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TMPRSS6 rs855791 polymorphism is associated with iron deficiency in a cohort of Sri Lankan pregnant women



Hepcidin is the key regulator of systemic iron homeostasis and is downregulated by matriptase 2 (MT2), a protease encoded by TMPRSS6 gene. In the presence of low iron levels, MT2 cleaves membrane-bound hemojuvelin (HJV), causing a negative regulation of hepcidin at the gene level, and restores iron balance. rs855791T > C, a missense variant in the catalytic domain of MT2, causes valine to alanine change at 736 position. The current study aimed to investigate the association of TMPRSS6 rs855791 on iron status among a cohort of pregnant women in Sri Lanka and to predict the possible molecular mechanisms.


The study was conducted among 73 pregnant women at ≤ 12 weeks of gestation. Iron deficiency was defined as serum ferritin < 30 μg/L after adjusting for inflammation. rs855791 was genotyped with a PCR–RFLP, and its association with iron deficiency was analyzed using binary logistic regression. Docking of HJV with MT2 protein encoded by the two rs855791 alleles was undertaken in silico to predict the molecular mechanism of the observed associations.


The majority of the study population (70%) were iron deficient. Among the subjects, T allele was prevalent in the iron deficient group with a frequency of 61.8%, with a nearly twofold enhanced risk for iron deficiency (OR = 2.566, 95%CI; P = 0.011). For TT genotype, the risk of iron deficiency was nearly sixfold (OR = 5.867; 95%CI; P = 0.023). According to the in silico analysis, MT2 736A and HJV complex is more stable with an interface energy of − 7.934 kJ/mol compared to the MT2 736 V and HJV complex which generates an interface energy of − 4.689 kJ/mol.


The current study suggests that the iron regulatory effect of rs855791 of TMPRSS6 is brought about by the differences in thermodynamic stability of the two protein complexes made by MT2 and HJV proteins. The prevalence of iron deficiency observed among Sri Lankan pregnant women may be an interplay between the prevalence of rs855791 T allele and the low dietary iron intake.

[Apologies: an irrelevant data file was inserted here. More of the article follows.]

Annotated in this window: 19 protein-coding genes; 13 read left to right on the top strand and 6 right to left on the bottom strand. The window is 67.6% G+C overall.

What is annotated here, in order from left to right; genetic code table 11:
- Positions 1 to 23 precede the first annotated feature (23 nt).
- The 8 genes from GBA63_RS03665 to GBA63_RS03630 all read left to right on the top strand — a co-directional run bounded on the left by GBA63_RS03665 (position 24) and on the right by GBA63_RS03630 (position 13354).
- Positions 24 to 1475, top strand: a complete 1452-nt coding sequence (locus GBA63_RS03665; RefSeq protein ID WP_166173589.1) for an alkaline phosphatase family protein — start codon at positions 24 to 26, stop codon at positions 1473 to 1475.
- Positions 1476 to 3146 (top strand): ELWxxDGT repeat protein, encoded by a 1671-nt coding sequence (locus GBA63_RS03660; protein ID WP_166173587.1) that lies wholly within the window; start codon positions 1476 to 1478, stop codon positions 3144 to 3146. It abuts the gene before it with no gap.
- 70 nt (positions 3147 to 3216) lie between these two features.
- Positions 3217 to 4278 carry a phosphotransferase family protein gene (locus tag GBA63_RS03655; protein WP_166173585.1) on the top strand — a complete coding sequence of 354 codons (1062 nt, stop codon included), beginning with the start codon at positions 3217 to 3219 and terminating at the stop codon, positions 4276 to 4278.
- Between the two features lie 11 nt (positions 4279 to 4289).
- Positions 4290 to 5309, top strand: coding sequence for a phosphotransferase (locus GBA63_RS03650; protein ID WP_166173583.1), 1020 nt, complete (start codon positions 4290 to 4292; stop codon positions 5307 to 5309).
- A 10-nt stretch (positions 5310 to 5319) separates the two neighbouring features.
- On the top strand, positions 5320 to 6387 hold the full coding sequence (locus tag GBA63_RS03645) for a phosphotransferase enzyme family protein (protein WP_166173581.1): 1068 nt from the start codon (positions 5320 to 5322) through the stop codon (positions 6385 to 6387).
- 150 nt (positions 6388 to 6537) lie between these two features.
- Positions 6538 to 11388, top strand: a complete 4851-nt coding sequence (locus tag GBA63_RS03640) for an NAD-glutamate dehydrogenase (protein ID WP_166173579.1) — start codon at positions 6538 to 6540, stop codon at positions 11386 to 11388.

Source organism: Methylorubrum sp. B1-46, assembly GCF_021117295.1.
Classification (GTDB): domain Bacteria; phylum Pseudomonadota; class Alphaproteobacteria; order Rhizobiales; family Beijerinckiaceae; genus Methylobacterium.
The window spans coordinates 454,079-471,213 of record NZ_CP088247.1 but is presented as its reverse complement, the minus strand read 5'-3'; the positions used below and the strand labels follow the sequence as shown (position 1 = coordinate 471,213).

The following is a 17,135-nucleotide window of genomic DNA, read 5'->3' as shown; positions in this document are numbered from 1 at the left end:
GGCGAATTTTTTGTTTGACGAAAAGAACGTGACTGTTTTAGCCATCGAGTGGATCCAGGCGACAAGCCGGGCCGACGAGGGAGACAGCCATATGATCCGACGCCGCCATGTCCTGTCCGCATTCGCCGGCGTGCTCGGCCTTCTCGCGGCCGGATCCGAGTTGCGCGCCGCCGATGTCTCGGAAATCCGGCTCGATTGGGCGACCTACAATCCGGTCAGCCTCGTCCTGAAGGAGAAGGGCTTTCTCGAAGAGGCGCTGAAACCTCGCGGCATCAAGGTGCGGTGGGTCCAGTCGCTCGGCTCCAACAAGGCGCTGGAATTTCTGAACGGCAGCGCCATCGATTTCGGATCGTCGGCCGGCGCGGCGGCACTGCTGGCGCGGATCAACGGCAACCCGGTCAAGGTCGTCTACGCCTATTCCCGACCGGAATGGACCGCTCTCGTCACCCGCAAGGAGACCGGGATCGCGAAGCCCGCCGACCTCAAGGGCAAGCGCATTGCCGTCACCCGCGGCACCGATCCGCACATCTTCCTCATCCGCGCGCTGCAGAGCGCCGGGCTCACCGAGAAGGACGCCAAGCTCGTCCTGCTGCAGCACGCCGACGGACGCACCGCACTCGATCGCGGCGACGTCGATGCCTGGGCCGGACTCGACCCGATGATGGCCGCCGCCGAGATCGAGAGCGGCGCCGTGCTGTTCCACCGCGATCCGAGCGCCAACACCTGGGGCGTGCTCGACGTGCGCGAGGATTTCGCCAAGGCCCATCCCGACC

Iron deficiency (ID) and iron deficiency anemia (IDA) [1] are a major public health problem, accounting for 75% of global mortality [2]. Pregnant women and women of childbearing age are at high risk of developing ID due to their high iron requirements [3]. According to the latest national survey in Sri Lanka, the prevalence of ID among pregnant women was 36.9%. [4]. ID is a multifactorial disease where numerous factors such as acute and chronic infections [5], socioeconomic conditions [6], diet [7] and genetics [8,9,10] are at interplay.

Hepcidin is the key regulator of systemic iron homeostasis [11] and is primarily produced by the liver. Hepcidin binds to ferroportin (Fpn1) which is the only iron transporter, on plasma membrane of enterocytes, hepatocytes and macrophages and induces internalization and degradation. Hepcidin is encoded by the human antimicrobial peptide (HAMP) gene [12]. The normal production of hepcidin from HAMP is influenced by many factors. For example, mutations such as C282Y and H63D in the human hemochromatosis gene (HFE) has shown to produce hepcidin deficiency in the liver [13,14,15]. In addition, various systemic factors like changes in body iron stores, inflammation, hypoxia, rate of erythropoiesis [16] as well as the availability regulatory messenger molecules like matriptase 2 (MT2) can affect the hepcidin levels in the liver [17].